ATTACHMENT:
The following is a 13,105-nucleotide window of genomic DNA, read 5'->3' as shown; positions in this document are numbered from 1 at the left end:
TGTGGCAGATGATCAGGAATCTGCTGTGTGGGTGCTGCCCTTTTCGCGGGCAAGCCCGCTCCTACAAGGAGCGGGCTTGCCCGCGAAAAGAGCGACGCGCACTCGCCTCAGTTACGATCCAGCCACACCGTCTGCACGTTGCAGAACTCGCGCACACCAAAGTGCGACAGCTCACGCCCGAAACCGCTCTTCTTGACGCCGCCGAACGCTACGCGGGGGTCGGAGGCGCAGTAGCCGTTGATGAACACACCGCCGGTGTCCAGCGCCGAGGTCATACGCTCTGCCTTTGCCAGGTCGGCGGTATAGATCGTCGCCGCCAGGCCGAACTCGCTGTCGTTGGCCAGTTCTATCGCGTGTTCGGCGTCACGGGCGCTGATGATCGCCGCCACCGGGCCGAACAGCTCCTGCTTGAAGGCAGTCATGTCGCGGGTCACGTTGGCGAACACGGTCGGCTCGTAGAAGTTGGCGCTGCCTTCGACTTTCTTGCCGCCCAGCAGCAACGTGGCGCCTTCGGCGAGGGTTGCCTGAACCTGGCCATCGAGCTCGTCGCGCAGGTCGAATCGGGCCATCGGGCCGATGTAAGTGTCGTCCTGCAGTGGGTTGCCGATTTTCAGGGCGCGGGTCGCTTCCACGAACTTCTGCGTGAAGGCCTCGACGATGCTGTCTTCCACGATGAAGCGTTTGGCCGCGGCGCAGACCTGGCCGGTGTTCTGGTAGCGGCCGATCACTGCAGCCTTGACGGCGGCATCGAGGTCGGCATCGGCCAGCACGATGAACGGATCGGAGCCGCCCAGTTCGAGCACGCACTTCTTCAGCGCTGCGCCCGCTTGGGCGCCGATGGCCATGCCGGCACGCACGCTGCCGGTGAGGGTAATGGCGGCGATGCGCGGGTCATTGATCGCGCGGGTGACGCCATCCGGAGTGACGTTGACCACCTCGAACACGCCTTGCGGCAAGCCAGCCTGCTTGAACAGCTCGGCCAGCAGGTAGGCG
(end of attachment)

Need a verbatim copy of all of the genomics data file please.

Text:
The following is a 13,105-nucleotide window of genomic DNA, read 5'->3' as shown; positions in this document are numbered from 1 at the left end:
TGTGGCAGATGATCAGGAATCTGCTGTGTGGGTGCTGCCCTTTTCGCGGGCAAGCCCGCTCCTACAAGGAGCGGGCTTGCCCGCGAAAAGAGCGACGCGCACTCGCCTCAGTTACGATCCAGCCACACCGTCTGCACGTTGCAGAACTCGCGCACACCAAAGTGCGACAGCTCACGCCCGAAACCGCTCTTCTTGACGCCGCCGAACGCTACGCGGGGGTCGGAGGCGCAGTAGCCGTTGATGAACACACCGCCGGTGTCCAGCGCCGAGGTCATACGCTCTGCCTTTGCCAGGTCGGCGGTATAGATCGTCGCCGCCAGGCCGAACTCGCTGTCGTTGGCCAGTTCTATCGCGTGTTCGGCGTCACGGGCGCTGATGATCGCCGCCACCGGGCCGAACAGCTCCTGCTTGAAGGCAGTCATGTCGCGGGTCACGTTGGCGAACACGGTCGGCTCGTAGAAGTTGGCGCTGCCTTCGACTTTCTTGCCGCCCAGCAGCAACGTGGCGCCTTCGGCGAGGGTTGCCTGAACCTGGCCATCGAGCTCGTCGCGCAGGTCGAATCGGGCCATCGGGCCGATGTAAGTGTCGTCCTGCAGTGGGTTGCCGATTTTCAGGGCGCGGGTCGCTTCCACGAACTTCTGCGTGAAGGCCTCGACGATGCTGTCTTCCACGATGAAGCGTTTGGCCGCGGCGCAGACCTGGCCGGTGTTCTGGTAGCGGCCGATCACTGCAGCCTTGACGGCGGCATCGAGGTCGGCATCGGCCAGCACGATGAACGGATCGGAGCCGCCCAGTTCGAGCACGCACTTCTTCAGCGCTGCGCCCGCTTGGGCGCCGATGGCCATGCCGGCACGCACGCTGCCGGTGAGGGTAATGGCGGCGATGCGCGGGTCATTGATCGCGCGGGTGACGCCATCCGGAGTGACGTTGACCACCTCGAACACGCCTTGCGGCAAGCCAGCCTGCTTGAACAGCTCGGCCAGCAGGTAGGCG